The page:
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It was great to watch the ceremonies last week commemorating the 200th anniversary of the birth of America’s greatest president, Abraham Lincoln.
With Barack Obama’s ascension to the presidency, and his own much-noted admiration for the legacy of Lincoln, the name of the 16th president had been invoked a lot lately.
There have also been many new books about him in recent years, including one I’m reading called “Lincoln’s Melancholy,” a study of how he spent his whole life battling a tendency toward gloom and depression.
Another recent book chronicles how Lincoln practically invented the role of Commander in Chief, setting the standard for civilian control of the military as he plotted war strategy and looked for the right general to carry it out.
Lincoln’s greatness lies in the fact that he was always calling the nation to a vision of freedom that he knew was essential to the Declaration of Independence. In his mind, “all men are created equal” had to apply to the colored as well as the white, but that was an explosive and radical notion in his day.
He was not a racial pioneer who believed whites and blacks to be equal socially or intellectually. But he saw the practice of slavery for what it absolutely was: a moral wrong, pure and simple. It had to end sooner or later, one way or the other.
Prior to his presidency, he never called for its outright abolition. This made the abolitionists wary of him. He did, however, argue consistently against allowing slavery to be extended to the Western territories. This made the pro-slavery forces of the South and in the national Democratic Party furious.
Lincoln essentially turned his 1858 U.S. Senate race against Stephan Douglas into a referendum on the future of slavery. He thought Douglas a cheap politician with no moral principles whatsoever, devoted only to his personal success.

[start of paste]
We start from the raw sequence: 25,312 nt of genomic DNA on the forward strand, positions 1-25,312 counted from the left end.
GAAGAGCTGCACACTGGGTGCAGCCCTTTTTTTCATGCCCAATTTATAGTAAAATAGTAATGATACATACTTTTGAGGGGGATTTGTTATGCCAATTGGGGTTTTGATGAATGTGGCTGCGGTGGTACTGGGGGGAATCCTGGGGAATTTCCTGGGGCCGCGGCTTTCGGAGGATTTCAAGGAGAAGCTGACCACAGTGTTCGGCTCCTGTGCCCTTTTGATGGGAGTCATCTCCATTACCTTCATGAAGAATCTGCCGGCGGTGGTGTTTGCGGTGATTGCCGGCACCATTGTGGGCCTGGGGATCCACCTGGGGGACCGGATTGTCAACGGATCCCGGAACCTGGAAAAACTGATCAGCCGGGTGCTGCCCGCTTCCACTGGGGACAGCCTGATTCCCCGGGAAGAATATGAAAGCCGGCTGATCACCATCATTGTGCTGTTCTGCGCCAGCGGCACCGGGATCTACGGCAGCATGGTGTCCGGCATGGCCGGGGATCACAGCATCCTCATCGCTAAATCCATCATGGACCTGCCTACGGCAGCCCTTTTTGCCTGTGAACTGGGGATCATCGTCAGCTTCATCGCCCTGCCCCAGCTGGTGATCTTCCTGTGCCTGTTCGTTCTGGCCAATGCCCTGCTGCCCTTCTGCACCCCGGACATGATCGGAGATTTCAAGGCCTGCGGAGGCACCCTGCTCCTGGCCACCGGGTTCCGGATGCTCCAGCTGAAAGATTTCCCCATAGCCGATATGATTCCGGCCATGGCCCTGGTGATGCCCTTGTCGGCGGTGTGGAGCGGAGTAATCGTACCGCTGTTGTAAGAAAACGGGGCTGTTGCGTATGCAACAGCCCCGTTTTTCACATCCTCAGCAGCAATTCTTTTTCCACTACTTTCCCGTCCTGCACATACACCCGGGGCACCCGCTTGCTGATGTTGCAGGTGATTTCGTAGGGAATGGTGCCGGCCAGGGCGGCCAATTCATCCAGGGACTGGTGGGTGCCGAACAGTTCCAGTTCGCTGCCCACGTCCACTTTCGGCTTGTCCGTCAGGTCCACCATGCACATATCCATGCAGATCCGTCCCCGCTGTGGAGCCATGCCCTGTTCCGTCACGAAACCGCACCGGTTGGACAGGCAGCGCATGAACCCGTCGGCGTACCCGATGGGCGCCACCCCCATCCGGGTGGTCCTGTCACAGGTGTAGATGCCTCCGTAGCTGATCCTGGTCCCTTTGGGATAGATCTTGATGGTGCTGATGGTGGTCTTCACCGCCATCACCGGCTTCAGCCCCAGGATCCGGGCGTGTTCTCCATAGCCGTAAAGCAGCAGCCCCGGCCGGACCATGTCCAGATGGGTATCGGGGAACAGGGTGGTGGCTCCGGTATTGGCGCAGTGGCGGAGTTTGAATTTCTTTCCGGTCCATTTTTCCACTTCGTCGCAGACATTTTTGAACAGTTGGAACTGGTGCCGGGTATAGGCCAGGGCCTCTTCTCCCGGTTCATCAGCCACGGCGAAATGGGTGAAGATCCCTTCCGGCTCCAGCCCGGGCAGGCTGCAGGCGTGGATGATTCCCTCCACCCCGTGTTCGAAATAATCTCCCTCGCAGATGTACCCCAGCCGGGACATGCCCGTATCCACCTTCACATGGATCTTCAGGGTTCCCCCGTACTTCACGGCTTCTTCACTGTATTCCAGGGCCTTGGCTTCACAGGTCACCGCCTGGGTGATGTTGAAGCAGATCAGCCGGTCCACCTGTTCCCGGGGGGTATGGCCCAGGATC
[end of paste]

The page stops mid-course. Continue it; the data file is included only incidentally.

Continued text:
Through his “popular sovereignty” doctrine, Douglas simply wanted states to decide for themselves whether they’d be slave or free. Lincoln knew that pro-slavery forces had the money and the political power to extend their will anywhere the nation might expand. Stopping the spread of slavery was the first key to ending it everywhere.
After his loss to Douglas, Lincoln was convinced his political career and his life were a failure. But the Oct., 1859, attack on Harper’s Ferry, and the differing reactions to it from North and South once again put the slavery issue above all else.
Lincoln’s principled opposition to slavery had made him the logical Republican candidate for president in 1860. Most of the Southern states wouldn’t even put him on the ballot. Their fear of losing their peculiar institution, and the riches they’d reaped from it, made war inevitable.
All through the conflict Lincoln held fast to the idea that, above all else, the Union had to be preserved. Our democratic experiment couldn’t succeed if one half of the states were allowed to build a separate country still based on the evils of slavery.
The Emancipation Proclamation was issued not just as a move toward finally abolishing slavery, but giving the Union cause a link to “a new birth of freedom,” the words the president used in the Gettysburg Address.
Much has been made of his Second Inaugural Address, and for good reason. It’s probably the best and most profound speech ever given by any president in the midst of any circumstance. The defeated rebel states would not be further punished, but welcomed back to their real home.
Abraham Lincoln had no equal in his time, and we will not see the likes of him again. All presidents really do work in the shadow of what he achieved.
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Rick Howell, a Bedford native, is a member of the Roanoke City Democratic Committee, and can be reached by e-mail at NewCenHowell@aol.com